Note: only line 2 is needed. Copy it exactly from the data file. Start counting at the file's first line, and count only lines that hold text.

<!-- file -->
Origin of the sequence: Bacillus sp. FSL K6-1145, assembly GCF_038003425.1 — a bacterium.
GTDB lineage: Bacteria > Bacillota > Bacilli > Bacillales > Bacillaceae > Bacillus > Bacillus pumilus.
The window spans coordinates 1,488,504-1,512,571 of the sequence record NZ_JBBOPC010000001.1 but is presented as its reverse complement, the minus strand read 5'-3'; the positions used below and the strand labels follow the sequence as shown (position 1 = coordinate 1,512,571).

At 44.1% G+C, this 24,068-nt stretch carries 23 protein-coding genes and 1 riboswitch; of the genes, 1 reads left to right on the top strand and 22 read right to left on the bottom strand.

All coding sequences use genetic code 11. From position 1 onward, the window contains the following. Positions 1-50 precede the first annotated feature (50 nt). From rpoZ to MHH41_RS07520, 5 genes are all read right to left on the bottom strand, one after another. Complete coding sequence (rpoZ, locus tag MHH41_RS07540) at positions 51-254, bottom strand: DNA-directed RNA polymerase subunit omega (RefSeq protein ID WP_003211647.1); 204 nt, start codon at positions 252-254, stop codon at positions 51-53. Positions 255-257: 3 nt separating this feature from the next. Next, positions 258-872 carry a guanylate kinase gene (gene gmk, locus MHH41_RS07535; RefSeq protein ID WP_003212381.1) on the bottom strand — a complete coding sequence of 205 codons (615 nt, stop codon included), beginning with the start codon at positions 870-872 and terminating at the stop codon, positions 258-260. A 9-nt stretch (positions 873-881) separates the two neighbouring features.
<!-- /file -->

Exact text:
GTDB lineage: Bacteria > Bacillota > Bacilli > Bacillales > Bacillaceae > Bacillus > Bacillus pumilus.